A Beer Judge’s Diary: A Hoppy Question

                   NSBO with some long hair creep judging too.

By Ken Carman
By Ken Carman
 I’m still trying to figure out if I made a mistake. I stepped away from a mini-BOS table because I had what I thought was a prejudice towards an entry. Some considered the entry a tad problematic. My view was different.
 It happens.
 We were judging in the brewery at Star Spangled Brewery in Clarksville for The New South Brewoff. Always a grand time when I can do it, if not a grand time for those who do like Millie, my wife. BTW: apologies to those at NSBO: at least for a while I am getting away from individual reports on each competition. I think it more interesting to judges to bring up judging questions rather than what I judged, number of entries, etc.
 When it comes to one entry, did I make a mistake? I can only give you my perspective; especially when takes on that entry were so different.
 The entry was American Barleywine. I understand over the years the BJCP has changed the requirements for the style to reflect the trend towards being more hoppy. I am not a fan. I love the more British-like, rich somewhat sweet malt barleywines best suited for sipping by the fire with my collie, Payson, by me. Maybe not for the best? He likes to lay so close, after a few of those, I might trip and hurt both of us.
 Despite these feelings I understand my job is to judge per style, not per my personal tastes.
 Still, I can’t give up without at least one more shot at the change. I ask: why must we have some barleywine version of an Imperial IPA? This is a plea sent out to brewers who think, “Because American MUST be more hoppy,” no matter what.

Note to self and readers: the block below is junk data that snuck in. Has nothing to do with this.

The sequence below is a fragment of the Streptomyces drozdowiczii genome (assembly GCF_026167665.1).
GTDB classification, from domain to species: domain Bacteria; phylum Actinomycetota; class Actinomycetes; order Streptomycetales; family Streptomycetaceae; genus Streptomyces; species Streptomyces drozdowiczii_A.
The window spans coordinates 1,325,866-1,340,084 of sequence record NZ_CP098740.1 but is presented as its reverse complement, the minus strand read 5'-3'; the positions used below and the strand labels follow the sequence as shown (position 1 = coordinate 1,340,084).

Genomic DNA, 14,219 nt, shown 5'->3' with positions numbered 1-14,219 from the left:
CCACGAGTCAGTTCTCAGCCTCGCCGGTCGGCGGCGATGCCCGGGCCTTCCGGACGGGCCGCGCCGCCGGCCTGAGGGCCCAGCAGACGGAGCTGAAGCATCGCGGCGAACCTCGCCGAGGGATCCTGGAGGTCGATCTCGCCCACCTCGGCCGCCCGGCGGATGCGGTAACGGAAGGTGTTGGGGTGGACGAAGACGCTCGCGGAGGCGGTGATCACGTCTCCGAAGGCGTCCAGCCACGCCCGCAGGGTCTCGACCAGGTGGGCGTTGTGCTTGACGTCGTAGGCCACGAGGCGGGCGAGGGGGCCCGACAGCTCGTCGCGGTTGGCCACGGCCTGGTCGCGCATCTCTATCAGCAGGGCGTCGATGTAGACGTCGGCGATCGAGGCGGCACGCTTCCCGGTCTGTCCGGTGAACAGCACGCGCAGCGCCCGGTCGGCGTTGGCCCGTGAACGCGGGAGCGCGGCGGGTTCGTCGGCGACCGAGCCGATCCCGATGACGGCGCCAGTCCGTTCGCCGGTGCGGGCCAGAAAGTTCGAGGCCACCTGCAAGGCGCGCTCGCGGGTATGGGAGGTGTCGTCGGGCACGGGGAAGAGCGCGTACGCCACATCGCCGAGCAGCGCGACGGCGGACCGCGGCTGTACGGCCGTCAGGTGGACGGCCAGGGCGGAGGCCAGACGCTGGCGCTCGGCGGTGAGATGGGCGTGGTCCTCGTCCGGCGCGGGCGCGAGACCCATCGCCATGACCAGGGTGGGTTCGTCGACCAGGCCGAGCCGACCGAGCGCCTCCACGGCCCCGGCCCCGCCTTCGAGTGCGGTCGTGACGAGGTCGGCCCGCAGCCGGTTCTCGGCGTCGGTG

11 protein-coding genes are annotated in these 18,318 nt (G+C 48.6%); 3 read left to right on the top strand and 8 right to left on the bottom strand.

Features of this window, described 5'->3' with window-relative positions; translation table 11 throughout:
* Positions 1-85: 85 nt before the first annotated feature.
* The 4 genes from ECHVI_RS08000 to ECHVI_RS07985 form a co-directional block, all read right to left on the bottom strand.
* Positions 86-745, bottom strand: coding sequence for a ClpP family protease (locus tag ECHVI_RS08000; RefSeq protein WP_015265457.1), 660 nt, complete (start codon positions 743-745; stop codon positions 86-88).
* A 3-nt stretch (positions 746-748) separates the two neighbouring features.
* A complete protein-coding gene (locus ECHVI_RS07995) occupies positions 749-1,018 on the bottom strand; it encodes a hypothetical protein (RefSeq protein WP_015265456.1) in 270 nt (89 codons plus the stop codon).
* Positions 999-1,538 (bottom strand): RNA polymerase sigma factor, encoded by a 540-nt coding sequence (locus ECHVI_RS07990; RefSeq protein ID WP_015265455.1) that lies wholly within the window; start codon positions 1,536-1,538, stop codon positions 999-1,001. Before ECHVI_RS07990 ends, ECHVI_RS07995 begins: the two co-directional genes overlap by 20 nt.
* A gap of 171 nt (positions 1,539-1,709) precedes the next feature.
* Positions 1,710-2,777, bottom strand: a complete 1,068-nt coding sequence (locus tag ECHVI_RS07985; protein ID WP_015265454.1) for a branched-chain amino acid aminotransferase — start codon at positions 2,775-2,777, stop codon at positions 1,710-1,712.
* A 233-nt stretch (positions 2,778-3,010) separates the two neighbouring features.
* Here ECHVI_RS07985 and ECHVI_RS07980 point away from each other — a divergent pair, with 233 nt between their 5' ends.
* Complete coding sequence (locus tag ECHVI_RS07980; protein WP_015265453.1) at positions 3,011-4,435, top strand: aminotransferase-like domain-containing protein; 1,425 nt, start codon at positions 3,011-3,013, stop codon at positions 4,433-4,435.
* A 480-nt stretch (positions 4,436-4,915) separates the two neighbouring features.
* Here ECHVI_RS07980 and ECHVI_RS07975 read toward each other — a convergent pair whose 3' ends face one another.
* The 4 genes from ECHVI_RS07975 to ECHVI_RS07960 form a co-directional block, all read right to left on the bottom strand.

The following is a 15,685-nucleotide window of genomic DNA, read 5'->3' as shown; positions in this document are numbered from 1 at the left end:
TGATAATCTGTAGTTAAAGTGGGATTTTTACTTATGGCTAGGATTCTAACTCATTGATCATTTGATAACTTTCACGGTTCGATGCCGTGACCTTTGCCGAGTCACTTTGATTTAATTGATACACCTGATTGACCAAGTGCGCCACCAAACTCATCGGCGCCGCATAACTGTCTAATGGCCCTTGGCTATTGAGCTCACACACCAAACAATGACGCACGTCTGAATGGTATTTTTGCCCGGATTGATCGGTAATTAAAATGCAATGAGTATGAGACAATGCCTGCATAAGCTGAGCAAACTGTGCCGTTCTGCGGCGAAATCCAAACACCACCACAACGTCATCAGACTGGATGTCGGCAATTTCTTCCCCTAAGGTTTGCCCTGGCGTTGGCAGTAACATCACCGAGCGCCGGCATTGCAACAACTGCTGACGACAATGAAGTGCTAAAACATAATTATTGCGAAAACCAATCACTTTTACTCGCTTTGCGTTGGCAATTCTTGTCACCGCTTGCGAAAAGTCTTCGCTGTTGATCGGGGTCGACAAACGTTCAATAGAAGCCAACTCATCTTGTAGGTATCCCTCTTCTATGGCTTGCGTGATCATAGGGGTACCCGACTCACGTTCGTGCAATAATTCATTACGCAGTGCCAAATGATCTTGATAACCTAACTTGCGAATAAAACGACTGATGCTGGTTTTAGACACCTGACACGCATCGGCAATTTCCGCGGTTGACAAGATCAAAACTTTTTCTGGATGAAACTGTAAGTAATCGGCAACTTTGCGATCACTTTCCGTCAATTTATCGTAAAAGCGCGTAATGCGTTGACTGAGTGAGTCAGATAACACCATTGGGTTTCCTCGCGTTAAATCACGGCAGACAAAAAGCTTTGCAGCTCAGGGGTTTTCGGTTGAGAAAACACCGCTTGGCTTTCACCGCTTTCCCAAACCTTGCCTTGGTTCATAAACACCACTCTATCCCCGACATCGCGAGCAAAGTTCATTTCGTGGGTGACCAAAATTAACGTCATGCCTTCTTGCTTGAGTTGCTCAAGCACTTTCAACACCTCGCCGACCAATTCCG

Back on point again: did it fit the style?
 Well, some thought it so bitter it was astringent. That’s not what I sensed. To me in one way it was somewhat of a clone of McGuire’s I’ll Have What the Gentleman on the Floor is Having that Steve Fried used to brew. Not listed as a classic, for sure, but a personal favorite now long gone, and what introduced me to barleywines. Tad sweet, luscious body, alcohol firm, yet background, hops just enough to balance.
 That, I understand, is more Brit these days. But that’s not what made me step back. What made me step back was, yes, to my palate it DID fit the more “hoppy” requirement in the guidelines compared to some older guidelines. (We’ve been judging so long I have one from the 90’s you can fit in a pocket like a cellphone!) But this, to me, was not your standard highly hopped IPA-ish Barleywine that so many breweries are doing. This was unique: a more an NEIPA Barleywine, at least to my palate.
 I know some I judged with disagreed with me. To them it was somewhat astringent. I have noticed some people find NEIPA’s so acidic I’ve read the description as “pond scum.” Could this be what they sensed that I didn’t?
 But again: not the point. As a judge your palate is close to your biggest weapon. And I absolutely knew what my palate was telling me. Honestly: an NEIPA Barleywine.
 I decided I was too prejudiced towards the entry and stepped back. But did I make a mistake? Should I have gone into mini to do battle, defend the honor of that brewer? I decided not because perceptions were so different and mine was based on preference.
 Pausing to contemplate the entry while mini was going on I pondered another question: why would a more hoppy barleywine HAVE TO BE just IPA-ish? Couldn’t it be NEIPA-like hoppy: the fruit characteristics of the hops rather than bitter? Would that need to be a new kind of beer… NEIPA Barleywine? Personally I don’t see why. NEIPA should be just as valid as IPA bitter, if we are to continue with more hoppy Barleywine trend. Why not hop fruity instead of hop bitter?
 What do you think?

NSBO raffle prizes for judges, stewards and staff after.


A Beer Judge’s Diary is one of many columns by Ken Carman, Certified BJCP beer judge, homebrewer since 1979 and seeker of both simple and complex quaffs who once upon a time thought he didn’t care all that much for beer. Then in the 70’s he discovered brews beyond the standard fare’ available on the east coast in the 60s. Thus the adventure began.
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Ken Carman and Cartenual Productions
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